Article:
3 July 1998

Dual pgr spray approach looks all set to pay off for growers

Barley lodging, disease

control and sugar beet

agronomy were key themes

at the Crop Care Groups

annual open day at Saxham

near Bury St Edmunds.

Edward Long reports

ANOTHER wet June highlights the need for well-timed growth regulator on winter barley, the Saxham trials showing the value of a two-spray approach.

After the mild winter there was a lot of soft growth in the spring and early uptake of nitrogen occurred before a sufficiently robust root system developed. That exposed the crop to root lodging and then stem lodging risk increased as thick crops became top-heavy, explains Crop Cares Colin Myram.

"Lodging was bad last year. But in many areas it is worse this season. Since the previous bad year the lodging-susceptible varieties Fanfare and Gleam have become more popular."

In 1997 trials almost 100% of the untreated crop went down. A single full rate spray of Terpal (2-chloroethylphosphonic acid + mepiquat chloride) at GS39 cut lodging to about 40%. But a two-pronged approach with half rate 5C Cycocel (chlormequat + choline chloride) and Moddus (trinexapac-ethyl) in March followed by full rate Terpal in early May reduced it to below 5%.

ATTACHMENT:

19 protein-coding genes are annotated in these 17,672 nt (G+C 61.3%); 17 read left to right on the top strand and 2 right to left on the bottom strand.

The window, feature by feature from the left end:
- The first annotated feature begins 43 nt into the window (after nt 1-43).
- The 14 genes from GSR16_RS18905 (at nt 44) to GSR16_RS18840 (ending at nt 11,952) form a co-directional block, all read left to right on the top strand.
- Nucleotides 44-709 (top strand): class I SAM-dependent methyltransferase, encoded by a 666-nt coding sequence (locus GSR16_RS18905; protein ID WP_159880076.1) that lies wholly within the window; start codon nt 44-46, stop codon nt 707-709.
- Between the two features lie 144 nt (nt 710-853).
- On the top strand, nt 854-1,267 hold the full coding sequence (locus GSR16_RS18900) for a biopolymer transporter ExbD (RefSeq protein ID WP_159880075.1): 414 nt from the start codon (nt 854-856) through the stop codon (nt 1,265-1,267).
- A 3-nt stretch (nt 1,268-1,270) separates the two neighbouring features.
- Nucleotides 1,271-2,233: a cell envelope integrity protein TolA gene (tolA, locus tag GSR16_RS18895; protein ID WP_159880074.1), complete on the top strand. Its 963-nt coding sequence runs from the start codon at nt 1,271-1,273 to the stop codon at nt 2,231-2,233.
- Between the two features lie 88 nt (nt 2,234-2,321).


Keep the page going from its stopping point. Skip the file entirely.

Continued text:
Using 1998 chemical costs and a barley price of £80/t, the company calculates a full rate Cycocel treatment would be worth £5.50/ha, a full-rate Moddus £51, a half rate Terpal £70 with a full rate £10/ha less. A full rate Cycocel + Terpal would bring in an extra £73, but there would be £148/ha more for a twin application of half rates Cycocel/Moddus followed by full rate Terpal.

"Winter barley growers, particularly those aiming at a malting market, cannot afford to let crops go flat. In a high lodging risk the no-holds-barred treatment was easily the most cost-effective. But where there is no lodging the extra yield still covers the cost of chemical, and the second application is normally put on before there is any risk of crop stress," Mr Myram says.

Winter barley backed by two pgr sprays is set to outstrip crops which received just one, says Colin Myram.